By Bashar Khatib,
Q: I was interested to read that you were seeing non-Muslim clients looking to invest in Islamic insurance. Is the same thing happening with banks? How would you compare an Islamic bank with a normal retail bank, from the point of view of the customer?
A: The growth of Islamic finance - across personal and corporate sectors - is certainly one of the most important trends reshaping the financial world today. In part this is because Islamic banking provides a vital service for the Muslim community, which accounts for around 1.79 billion of the world's population.
However, as well as fulfilling an existing need, Islamic financial products are also very dynamic and the innovation being shown in the field is creating new market opportunities.
One of these, as you observe, is the number of non-Muslims increasingly drawn to invest, save and insure with Sharia-compliant financial companies.
Often people are drawn to Islamic finance because it has an ethical dimension. Islamic banks, for example, agree not to invest money in areas such as gambling or alcohol.
However, there are also several financial reasons why people consider Islamic policies, particularly if they see a better opportunity of a return on their investment.
Islamic banking differs from conventional banking primarily because it does not look to charge or deliver interest - you cannot "make money from money." Profit instead is generated through investment and trading.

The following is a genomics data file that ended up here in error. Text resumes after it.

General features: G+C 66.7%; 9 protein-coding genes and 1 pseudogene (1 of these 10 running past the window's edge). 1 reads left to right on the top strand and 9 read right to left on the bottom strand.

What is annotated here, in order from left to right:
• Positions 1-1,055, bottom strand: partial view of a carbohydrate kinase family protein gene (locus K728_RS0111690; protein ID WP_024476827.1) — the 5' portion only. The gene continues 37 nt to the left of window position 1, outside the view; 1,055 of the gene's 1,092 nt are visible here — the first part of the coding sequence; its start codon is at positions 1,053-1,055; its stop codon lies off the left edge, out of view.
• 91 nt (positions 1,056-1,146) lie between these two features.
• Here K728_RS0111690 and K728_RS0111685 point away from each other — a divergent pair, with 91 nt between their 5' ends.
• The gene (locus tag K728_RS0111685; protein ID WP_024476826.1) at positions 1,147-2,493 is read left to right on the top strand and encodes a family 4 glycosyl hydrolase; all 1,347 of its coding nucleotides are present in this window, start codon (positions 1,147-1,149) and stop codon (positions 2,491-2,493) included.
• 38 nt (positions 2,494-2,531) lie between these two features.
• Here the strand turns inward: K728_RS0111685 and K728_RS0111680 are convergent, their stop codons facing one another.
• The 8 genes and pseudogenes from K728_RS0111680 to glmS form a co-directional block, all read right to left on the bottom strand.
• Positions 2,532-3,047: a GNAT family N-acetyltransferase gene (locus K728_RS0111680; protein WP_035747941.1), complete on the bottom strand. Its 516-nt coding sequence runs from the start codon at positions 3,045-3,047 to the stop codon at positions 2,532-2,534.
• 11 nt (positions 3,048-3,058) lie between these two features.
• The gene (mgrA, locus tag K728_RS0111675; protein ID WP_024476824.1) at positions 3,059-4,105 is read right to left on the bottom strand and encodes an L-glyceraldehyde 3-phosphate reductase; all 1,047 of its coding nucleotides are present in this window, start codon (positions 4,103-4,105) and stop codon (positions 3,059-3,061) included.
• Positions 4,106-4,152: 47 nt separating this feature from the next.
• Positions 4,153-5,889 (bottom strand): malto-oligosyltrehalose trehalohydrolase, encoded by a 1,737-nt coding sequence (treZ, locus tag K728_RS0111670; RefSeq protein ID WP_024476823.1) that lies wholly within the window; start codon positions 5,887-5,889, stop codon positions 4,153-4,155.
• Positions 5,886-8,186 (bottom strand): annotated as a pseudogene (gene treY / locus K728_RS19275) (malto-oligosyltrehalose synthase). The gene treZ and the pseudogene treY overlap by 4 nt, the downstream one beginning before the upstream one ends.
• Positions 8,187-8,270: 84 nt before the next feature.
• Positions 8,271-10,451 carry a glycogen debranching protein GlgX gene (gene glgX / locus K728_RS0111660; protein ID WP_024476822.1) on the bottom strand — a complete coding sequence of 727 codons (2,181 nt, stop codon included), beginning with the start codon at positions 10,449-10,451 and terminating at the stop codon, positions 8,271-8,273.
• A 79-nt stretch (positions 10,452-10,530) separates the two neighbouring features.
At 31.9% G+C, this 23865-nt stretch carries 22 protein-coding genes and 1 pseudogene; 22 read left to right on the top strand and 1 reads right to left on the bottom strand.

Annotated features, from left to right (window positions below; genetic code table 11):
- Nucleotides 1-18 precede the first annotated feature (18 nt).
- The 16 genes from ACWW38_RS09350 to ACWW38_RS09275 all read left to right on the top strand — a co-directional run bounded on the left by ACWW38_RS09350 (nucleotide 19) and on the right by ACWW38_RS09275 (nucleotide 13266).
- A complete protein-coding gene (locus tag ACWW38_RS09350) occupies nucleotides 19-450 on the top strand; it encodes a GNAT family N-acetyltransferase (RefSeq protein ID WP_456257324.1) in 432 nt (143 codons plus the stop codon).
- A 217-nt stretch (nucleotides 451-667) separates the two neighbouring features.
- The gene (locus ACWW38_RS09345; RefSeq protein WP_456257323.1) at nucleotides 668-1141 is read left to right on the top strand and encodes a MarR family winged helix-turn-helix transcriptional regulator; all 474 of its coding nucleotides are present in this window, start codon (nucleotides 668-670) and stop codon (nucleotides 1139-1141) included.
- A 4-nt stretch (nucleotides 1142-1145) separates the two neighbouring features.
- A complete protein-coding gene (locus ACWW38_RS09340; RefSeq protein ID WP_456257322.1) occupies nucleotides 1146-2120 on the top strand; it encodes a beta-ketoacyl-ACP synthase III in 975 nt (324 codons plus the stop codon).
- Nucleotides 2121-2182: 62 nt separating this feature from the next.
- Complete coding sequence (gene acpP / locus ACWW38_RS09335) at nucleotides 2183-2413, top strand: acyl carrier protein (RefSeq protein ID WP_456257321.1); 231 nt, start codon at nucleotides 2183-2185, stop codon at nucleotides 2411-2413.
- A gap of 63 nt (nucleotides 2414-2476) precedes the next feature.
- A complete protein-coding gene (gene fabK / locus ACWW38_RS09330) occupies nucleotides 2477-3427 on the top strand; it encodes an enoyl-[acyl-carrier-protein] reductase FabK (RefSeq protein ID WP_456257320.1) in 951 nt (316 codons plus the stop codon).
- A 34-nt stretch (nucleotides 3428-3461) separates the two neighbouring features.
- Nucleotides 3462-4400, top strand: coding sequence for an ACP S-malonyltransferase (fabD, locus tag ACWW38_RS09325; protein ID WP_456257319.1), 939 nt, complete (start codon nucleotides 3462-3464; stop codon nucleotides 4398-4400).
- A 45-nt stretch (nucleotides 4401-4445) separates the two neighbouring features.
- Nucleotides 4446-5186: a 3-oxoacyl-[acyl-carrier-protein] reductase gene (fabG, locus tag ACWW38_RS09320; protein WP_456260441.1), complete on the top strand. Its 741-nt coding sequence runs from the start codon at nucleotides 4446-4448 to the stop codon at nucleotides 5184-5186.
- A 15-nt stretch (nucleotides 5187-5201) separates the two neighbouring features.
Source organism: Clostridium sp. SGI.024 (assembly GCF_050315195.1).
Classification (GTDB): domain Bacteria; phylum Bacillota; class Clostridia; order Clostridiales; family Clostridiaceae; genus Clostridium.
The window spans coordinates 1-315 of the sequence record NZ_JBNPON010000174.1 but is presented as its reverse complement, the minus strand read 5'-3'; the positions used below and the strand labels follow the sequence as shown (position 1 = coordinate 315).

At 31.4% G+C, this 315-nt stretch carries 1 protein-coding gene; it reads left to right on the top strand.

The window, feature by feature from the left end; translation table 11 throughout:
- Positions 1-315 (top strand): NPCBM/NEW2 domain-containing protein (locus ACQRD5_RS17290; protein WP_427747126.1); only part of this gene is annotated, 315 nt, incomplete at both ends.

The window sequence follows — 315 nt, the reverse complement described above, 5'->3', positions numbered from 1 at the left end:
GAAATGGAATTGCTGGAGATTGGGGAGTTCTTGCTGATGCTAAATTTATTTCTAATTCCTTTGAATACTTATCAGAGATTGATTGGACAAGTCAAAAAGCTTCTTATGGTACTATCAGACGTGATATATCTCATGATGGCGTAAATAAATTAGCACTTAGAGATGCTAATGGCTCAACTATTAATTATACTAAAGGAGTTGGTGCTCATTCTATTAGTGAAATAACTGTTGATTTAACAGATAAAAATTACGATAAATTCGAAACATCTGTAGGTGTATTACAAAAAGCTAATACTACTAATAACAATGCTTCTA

An Islamic bank traditionally generates its profits from Sharia-compliant investment activity. This profit is shared back with the bank's customers at a pre-agreed ratio. So, as an account holder, you are entitled to a share of these profits according to the funds you hold in your account.
Rate of return
For an Islamic bank to be competitive, this return rate has to match the level of return provided by interest levels of conventional banking, and it's here that a consumer can best assess which account, fin-ancially, is the most suitable for them.
Look at the return rate offered by the Islamic bank and compare it to the standard rate of interest provided by a conventional bank. As discussed in an earlier column, this can be assessed most effectively by looking at the "annual percentage yield", which will make it easier to compare different rates if they are calculated at different frequencies.
You should also look at the costs of the account. Obviously, Islamic banks don't charge interest if you go over your agreed limit. However, they will charge administrative fees, which can be as much as, or even higher than, conventional bank interest.
You should also compare the different features offered by the different banks. One of the reasons for the recent growth of many Islamic banks in Europe and the Middle East has been a strong focus on customer service. Customers have commented that the banks treat them "as an individual," compared to the impersonal service that some of the big retail banks sometimes offer.
In all, a big part of your choice will probably be dictated by your comfort level and determining how well the particular bank account matches your personal beliefs.
However, it's also worth doing the math, and making sure the account is giving you the best possible return.
Sunday, March 23, 2008
By Bashar Khatib,